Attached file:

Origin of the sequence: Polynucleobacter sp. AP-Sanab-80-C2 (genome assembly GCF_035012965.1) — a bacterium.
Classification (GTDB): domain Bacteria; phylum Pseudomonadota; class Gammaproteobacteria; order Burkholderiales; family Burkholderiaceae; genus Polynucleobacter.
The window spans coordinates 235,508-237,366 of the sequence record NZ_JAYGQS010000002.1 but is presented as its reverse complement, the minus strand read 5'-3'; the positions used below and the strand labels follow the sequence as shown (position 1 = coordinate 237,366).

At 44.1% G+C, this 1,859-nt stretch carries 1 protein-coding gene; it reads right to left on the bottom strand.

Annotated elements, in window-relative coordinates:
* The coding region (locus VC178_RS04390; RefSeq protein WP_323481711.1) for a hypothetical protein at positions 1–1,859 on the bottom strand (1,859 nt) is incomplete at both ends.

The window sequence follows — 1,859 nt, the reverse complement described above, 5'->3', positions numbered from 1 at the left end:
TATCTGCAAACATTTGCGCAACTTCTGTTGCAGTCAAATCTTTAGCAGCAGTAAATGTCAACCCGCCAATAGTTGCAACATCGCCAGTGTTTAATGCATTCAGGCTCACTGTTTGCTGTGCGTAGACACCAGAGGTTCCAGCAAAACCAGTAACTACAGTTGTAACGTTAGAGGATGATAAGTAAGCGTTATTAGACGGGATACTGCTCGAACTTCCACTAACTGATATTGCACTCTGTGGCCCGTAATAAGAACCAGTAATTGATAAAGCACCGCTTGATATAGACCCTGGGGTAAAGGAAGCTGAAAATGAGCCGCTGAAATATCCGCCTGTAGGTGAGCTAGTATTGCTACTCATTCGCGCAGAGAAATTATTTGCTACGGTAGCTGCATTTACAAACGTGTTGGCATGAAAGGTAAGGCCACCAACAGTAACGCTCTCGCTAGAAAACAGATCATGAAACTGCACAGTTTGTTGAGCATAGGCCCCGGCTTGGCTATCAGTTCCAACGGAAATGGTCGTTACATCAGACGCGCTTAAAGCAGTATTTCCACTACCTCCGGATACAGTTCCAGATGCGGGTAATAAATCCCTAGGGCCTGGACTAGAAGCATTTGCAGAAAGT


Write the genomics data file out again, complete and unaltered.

Origin of the sequence: Polynucleobacter sp. AP-Sanab-80-C2 (genome assembly GCF_035012965.1) — a bacterium.
Classification (GTDB): domain Bacteria; phylum Pseudomonadota; class Gammaproteobacteria; order Burkholderiales; family Burkholderiaceae; genus Polynucleobacter.
The window spans coordinates 235,508-237,366 of the sequence record NZ_JAYGQS010000002.1 but is presented as its reverse complement, the minus strand read 5'-3'; the positions used below and the strand labels follow the sequence as shown (position 1 = coordinate 237,366).

At 44.1% G+C, this 1,859-nt stretch carries 1 protein-coding gene; it reads right to left on the bottom strand.

Annotated elements, in window-relative coordinates:
* The coding region (locus VC178_RS04390; RefSeq protein WP_323481711.1) for a hypothetical protein at positions 1–1,859 on the bottom strand (1,859 nt) is incomplete at both ends.

The window sequence follows — 1,859 nt, the reverse complement described above, 5'->3', positions numbered from 1 at the left end:
TATCTGCAAACATTTGCGCAACTTCTGTTGCAGTCAAATCTTTAGCAGCAGTAAATGTCAACCCGCCAATAGTTGCAACATCGCCAGTGTTTAATGCATTCAGGCTCACTGTTTGCTGTGCGTAGACACCAGAGGTTCCAGCAAAACCAGTAACTACAGTTGTAACGTTAGAGGATGATAAGTAAGCGTTATTAGACGGGATACTGCTCGAACTTCCACTAACTGATATTGCACTCTGTGGCCCGTAATAAGAACCAGTAATTGATAAAGCACCGCTTGATATAGACCCTGGGGTAAAGGAAGCTGAAAATGAGCCGCTGAAATATCCGCCTGTAGGTGAGCTAGTATTGCTACTCATTCGCGCAGAGAAATTATTTGCTACGGTAGCTGCATTTACAAACGTGTTGGCATGAAAGGTAAGGCCACCAACAGTAACGCTCTCGCTAGAAAACAGATCATGAAACTGCACAGTTTGTTGAGCATAGGCCCCGGCTTGGCTATCAGTTCCAACGGAAATGGTCGTTACATCAGACGCGCTTAAAGCAGTATTTCCACTACCTCCGGATACAGTTCCAGATGCGGGTAATAAATCCCTAGGGCCTGGACTAGAAGCATTTGCAGAAAGT